Nothing Runs Like a Deere Award. Nothing gets fans fired up like officials turning fields of fescue rough into hay on the eve of a major championship, and the USGA’s decision to do some 11th-hour trimming at Erin Hills in June certainly caught many by surprise.

Officials said the nip/tuck on four holes was in reaction to a particularly foreboding forecast that never materialized, and the maintenance drew the ire of some players.

“We have 60 yards from left line to right line,” Rory McIlroy said. “You’ve got 156 of the best players in the world here; if we can’t hit it within that avenue, you might as well pack your bags and go home.”

The record low scoring at the U.S. Open – winner Brooks Koepka finished with a 16-under total – didn’t help ease the fervor and had some questioning whether the softer side of the USGA has gone a bit too far?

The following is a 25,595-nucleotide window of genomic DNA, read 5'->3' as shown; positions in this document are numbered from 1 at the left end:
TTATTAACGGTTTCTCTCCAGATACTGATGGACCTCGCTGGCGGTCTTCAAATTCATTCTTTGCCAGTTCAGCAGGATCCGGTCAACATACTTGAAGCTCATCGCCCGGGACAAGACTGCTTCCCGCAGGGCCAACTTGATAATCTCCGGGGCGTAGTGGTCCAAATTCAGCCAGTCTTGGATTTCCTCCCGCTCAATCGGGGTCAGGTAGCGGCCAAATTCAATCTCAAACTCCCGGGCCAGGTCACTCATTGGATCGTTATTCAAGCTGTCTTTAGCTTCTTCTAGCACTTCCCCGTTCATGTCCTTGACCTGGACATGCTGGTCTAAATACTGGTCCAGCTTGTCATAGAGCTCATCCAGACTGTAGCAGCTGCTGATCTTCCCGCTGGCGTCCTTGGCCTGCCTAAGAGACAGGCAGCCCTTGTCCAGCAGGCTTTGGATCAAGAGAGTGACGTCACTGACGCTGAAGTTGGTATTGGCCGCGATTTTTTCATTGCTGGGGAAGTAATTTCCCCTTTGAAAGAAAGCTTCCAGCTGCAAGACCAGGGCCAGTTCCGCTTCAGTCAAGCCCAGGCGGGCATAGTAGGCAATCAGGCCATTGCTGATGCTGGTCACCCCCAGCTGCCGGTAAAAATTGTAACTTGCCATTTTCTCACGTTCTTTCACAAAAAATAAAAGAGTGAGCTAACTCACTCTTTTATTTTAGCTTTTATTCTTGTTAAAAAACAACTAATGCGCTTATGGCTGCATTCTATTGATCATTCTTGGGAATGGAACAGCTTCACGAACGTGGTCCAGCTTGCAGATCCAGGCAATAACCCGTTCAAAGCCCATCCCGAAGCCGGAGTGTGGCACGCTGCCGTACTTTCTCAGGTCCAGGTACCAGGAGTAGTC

Getty Images

Podcast: Daly takes big pride in 'Little John'

By Golf Channel DigitalDecember 14, 2017, 5:28 pm

John Daly is a two-time major champion, but the newest trophy in his household belongs to someone else.

That’s because Daly’s son, 14-year-old Little John “LJ” Daly, rallied to capture an IJGT junior golf event over the weekend. The younger Daly birdied the first extra hole to win a five-person playoff at Harbour Town Golf Links, site of the PGA Tour’s RBC Heritage.

Daly recently sat down for a Golf Channel podcast to describe what it’s like to cheer for his son and PNC Father-Son Challenge partner, share the unique challenge presented by the upcoming Diamond Resorts Invitational and reflect on some of the notable highs of a career that has now spanned more than 25 years.

Sneds starts slowly in Masters invite bid